So, you think you’ve got a cattail problem and aren’t sure what to do or what your options may be? First and foremost, call your local lake and pond management professionals to assess the extent, composition, and distribution of the growth, as this information will be essential in determining if control is warranted and which strategy is the most appropriate one for your situation. Although you may want to remove them completely, eradication of a native species is not usually encouraged. Fortunately, cattail growth can be controlled and maintained at non-nuisance and even beneficial conditions in order to balance all interests.
Two primary management options are available to control cattails: treatment with aquatic herbicides or mechanical removal:
Control via aquatic herbicide treatment can be achieved by a licensed professional applying the appropriate US EPA and State approved herbicide(s) directly onto the leaves of the plant. Herbicide treatments are usually the more cost-effective option available, while providing species-selective and systemic control; however, the dead plant material stays on site for several seasons following treatment until it decomposes or is physically removed.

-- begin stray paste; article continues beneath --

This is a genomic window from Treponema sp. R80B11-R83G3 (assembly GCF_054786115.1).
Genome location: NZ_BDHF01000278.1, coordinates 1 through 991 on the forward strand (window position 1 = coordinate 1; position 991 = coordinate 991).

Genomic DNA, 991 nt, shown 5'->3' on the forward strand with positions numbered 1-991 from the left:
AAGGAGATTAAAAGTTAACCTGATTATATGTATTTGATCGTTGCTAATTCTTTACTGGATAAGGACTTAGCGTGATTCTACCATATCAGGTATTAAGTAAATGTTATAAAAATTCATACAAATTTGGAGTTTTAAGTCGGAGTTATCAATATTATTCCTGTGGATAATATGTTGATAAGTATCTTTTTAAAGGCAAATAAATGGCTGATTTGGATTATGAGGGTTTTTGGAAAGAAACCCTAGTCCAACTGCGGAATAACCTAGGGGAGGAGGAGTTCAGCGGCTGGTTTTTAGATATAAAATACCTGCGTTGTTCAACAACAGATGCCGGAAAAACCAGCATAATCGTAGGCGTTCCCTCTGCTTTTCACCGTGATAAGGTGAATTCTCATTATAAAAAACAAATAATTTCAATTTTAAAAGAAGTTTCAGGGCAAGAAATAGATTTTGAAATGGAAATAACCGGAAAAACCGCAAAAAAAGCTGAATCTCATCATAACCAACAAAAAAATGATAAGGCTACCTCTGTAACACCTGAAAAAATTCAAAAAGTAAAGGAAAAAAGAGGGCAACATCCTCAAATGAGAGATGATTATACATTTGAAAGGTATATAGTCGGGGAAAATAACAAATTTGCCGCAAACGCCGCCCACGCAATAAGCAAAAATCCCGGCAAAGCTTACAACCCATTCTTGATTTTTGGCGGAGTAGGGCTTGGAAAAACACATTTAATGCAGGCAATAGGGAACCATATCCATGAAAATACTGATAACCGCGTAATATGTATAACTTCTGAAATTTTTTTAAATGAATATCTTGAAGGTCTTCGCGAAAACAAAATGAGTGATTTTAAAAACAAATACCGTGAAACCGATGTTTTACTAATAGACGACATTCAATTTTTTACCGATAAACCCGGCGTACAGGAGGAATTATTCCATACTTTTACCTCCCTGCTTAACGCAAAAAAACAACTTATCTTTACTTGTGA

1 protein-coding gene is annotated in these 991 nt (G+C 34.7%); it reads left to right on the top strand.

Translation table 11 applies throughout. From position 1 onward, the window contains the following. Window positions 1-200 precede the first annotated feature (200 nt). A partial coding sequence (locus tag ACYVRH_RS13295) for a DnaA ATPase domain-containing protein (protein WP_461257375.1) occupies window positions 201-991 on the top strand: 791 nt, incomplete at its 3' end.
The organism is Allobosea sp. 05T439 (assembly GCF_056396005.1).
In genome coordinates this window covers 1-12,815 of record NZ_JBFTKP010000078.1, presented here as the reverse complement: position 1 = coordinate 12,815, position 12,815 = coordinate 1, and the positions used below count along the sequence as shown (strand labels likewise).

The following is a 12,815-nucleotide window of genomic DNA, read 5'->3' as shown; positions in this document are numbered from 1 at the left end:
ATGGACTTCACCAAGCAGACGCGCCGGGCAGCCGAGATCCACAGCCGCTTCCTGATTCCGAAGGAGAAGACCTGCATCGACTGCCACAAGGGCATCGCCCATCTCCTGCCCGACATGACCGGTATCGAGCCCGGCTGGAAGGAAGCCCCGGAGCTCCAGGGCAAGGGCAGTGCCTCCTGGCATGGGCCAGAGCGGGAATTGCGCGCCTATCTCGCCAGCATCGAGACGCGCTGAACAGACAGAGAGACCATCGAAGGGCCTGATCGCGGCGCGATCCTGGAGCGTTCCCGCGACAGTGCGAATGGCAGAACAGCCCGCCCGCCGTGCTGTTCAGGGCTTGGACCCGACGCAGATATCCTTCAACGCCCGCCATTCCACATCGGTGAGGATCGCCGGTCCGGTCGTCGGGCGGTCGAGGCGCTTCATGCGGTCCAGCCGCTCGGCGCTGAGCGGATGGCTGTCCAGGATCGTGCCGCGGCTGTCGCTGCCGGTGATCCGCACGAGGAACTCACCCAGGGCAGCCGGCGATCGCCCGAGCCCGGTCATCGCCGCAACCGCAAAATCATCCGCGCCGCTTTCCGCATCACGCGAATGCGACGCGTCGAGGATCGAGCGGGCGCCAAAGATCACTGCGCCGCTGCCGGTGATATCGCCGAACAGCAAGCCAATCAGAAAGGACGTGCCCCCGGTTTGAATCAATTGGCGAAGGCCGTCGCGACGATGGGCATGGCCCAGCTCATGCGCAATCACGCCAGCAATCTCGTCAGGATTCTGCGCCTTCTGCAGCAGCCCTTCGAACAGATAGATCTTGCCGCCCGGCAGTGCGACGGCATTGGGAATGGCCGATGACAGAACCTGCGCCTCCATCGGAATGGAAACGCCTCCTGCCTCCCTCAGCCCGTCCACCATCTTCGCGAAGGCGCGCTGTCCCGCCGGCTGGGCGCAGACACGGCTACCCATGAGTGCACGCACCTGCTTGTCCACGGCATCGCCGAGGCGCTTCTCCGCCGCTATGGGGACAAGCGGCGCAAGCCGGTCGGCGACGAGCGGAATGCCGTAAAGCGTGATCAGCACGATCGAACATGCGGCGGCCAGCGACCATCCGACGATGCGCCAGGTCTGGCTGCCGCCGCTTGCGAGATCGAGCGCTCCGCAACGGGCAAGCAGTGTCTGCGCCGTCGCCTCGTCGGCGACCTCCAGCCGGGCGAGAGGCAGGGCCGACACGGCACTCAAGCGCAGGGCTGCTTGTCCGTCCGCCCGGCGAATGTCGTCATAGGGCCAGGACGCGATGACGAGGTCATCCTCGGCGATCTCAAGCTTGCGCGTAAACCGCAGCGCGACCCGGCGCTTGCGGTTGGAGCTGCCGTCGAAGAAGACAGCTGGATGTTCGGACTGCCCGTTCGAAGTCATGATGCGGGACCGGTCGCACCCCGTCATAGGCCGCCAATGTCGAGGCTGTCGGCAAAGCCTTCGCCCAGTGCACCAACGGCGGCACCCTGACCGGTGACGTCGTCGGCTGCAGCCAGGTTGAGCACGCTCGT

Mechanical removal can be accomplished by utilizing a hydro-rake (essentially a floating backhoe with a rake attachment). A hydro-rake facilitates the removal of the expansive root systems associated with the area(s) of unwanted cattails, in addition to removing the cattails themselves. Hydro-raking is a viable option if use of herbicides is not desirable within an area, although the hydro-rake has more limiting logistical requirements and is not species selective.
Ideally, a combination of the two techniques can maximize overall efficacy and sustained long-term control, while minimizing system impacts over the long-term. Always keep in mind that local state and municipality regulations may apply and it is worth consulting your local environmental regulatory body before beginning any work.
Unfortunately, there’s no one perfect answer to whether cattails are good or bad, as the dilemma is very situationally dependent. Good or bad, a healthy balance of aquatic vegetation and the overall dynamic aquatic ecosystem should be the ultimate goal of any pond or lake management endeavor. By working together with your local aquatic management specialists to better understand your cattail growth, an appropriate and environmentally responsible management plan can be tailored to meet your specific goals and situation.
Contact the experts at 888-480-LAKE (5253) for all of your lake, pond, wetland and fisheries management needs.
Kara Sliwoski is an Aquatic Biologist and Territory Leader who works with clients to determine the most appropriate management strategies for their waterbodies while considering ecologically responsible ways to achieve them. Kara regularly collaborates with state and municipal regulatory agencies to ensure proper project coordination. She graduated from Roger Williams University with a degree in Marine Biology and Environmental Science.